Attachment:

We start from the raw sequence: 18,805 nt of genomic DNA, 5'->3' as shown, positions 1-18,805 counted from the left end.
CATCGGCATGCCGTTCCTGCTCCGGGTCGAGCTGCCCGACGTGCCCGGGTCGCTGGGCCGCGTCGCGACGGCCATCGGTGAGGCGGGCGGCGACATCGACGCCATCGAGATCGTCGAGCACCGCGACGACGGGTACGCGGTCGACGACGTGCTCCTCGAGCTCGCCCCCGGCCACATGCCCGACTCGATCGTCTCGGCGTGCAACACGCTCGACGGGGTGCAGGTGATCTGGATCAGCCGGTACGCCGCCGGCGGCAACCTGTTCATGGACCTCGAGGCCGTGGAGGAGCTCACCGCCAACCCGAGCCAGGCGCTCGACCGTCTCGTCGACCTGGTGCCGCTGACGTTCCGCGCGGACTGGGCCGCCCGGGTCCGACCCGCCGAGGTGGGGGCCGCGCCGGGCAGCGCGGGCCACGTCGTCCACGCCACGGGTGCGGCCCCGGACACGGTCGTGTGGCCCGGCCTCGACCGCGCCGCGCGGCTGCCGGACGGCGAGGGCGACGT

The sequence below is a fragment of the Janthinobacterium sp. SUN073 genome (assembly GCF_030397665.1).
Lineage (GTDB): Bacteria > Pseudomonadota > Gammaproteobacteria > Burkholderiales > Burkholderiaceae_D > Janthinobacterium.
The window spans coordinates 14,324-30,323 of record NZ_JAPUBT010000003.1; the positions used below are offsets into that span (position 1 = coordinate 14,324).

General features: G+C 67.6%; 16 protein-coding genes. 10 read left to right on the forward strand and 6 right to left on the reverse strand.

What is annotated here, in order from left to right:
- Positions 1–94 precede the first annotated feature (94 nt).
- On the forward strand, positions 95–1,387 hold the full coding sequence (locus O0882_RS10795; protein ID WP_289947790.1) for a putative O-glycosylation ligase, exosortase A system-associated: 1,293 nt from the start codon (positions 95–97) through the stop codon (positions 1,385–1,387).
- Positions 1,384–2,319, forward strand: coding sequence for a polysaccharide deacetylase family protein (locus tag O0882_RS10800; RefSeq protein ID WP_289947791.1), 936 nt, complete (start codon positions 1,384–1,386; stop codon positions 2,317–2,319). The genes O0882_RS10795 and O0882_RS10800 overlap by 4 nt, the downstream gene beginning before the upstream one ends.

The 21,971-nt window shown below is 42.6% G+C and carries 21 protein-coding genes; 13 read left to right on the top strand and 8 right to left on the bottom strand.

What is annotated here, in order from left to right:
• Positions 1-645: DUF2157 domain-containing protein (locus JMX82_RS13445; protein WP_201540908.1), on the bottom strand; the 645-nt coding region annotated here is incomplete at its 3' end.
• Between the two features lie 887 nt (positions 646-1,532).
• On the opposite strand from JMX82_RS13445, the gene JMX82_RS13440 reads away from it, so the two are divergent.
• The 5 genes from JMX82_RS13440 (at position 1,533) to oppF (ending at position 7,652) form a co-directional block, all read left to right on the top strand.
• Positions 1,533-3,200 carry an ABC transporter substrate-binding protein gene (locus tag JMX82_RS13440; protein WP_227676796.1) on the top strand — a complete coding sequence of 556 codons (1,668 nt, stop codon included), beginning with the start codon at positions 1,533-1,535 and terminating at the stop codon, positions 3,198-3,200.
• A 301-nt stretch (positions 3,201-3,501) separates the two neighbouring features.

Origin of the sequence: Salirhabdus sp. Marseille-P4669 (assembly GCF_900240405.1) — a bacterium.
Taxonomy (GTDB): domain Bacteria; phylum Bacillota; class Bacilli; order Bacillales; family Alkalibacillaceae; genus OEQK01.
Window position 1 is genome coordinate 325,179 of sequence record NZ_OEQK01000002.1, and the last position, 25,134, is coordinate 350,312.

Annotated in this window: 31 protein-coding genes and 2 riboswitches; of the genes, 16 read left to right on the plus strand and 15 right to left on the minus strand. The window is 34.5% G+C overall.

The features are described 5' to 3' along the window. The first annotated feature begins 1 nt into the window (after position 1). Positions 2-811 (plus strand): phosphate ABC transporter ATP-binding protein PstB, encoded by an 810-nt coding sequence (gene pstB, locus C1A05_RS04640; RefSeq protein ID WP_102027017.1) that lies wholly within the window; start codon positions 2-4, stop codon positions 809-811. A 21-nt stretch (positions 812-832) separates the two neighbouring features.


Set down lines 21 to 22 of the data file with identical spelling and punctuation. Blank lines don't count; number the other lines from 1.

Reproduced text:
Window position 1 is genome coordinate 325,179 of sequence record NZ_OEQK01000002.1, and the last position, 25,134, is coordinate 350,312.

Annotated in this window: 31 protein-coding genes and 2 riboswitches; of the genes, 16 read left to right on the plus strand and 15 right to left on the minus strand. The window is 34.5% G+C overall.